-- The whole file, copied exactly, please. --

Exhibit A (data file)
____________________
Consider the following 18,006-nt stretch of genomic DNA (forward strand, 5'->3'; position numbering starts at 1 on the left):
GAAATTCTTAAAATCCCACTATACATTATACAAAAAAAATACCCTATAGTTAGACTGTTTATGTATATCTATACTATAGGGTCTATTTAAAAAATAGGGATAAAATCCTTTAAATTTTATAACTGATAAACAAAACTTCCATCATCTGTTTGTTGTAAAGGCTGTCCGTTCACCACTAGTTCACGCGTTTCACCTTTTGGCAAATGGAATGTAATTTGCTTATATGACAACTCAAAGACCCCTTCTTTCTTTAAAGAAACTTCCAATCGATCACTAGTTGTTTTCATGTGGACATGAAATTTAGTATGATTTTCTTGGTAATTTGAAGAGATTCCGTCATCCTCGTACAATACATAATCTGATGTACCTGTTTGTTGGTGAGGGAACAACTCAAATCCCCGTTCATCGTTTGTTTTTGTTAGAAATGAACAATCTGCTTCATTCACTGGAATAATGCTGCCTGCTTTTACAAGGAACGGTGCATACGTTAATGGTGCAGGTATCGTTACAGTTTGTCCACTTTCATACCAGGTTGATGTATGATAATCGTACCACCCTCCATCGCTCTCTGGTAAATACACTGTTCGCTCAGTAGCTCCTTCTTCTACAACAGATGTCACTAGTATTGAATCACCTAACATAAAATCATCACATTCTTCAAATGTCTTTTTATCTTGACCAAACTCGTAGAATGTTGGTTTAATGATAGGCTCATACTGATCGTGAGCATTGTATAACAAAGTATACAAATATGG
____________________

Consider the following 18,006-nt stretch of genomic DNA (forward strand, 5'->3'; position numbering starts at 1 on the left):
GAAATTCTTAAAATCCCACTATACATTATACAAAAAAAATACCCTATAGTTAGACTGTTTATGTATATCTATACTATAGGGTCTATTTAAAAAATAGGGATAAAATCCTTTAAATTTTATAACTGATAAACAAAACTTCCATCATCTGTTTGTTGTAAAGGCTGTCCGTTCACCACTAGTTCACGCGTTTCACCTTTTGGCAAATGGAATGTAATTTGCTTATATGACAACTCAAAGACCCCTTCTTTCTTTAAAGAAACTTCCAATCGATCACTAGTTGTTTTCATGTGGACATGAAATTTAGTATGATTTTCTTGGTAATTTGAAGAGATTCCGTCATCCTCGTACAATACATAATCTGATGTACCTGTTTGTTGGTGAGGGAACAACTCAAATCCCCGTTCATCGTTTGTTTTTGTTAGAAATGAACAATCTGCTTCATTCACTGGAATAATGCTGCCTGCTTTTACAAGGAACGGTGCATACGTTAATGGTGCAGGTATCGTTACAGTTTGTCCACTTTCATACCAGGTTGATGTATGATAATCGTACCACCCTCCATCGCTCTCTGGTAAATACACTGTTCGCTCAGTAGCTCCTTCTTCTACAACAGATGTCACTAGTATTGAATCACCTAACATAAAATCATCACATTCTTCAAATGTCTTTTTATCTTGACCAAACTCGTAGAATGTTGGTTTAATGATAGGCTCATACTGATCGTGAGCATTGTATAACAAAGTATACAAATATGG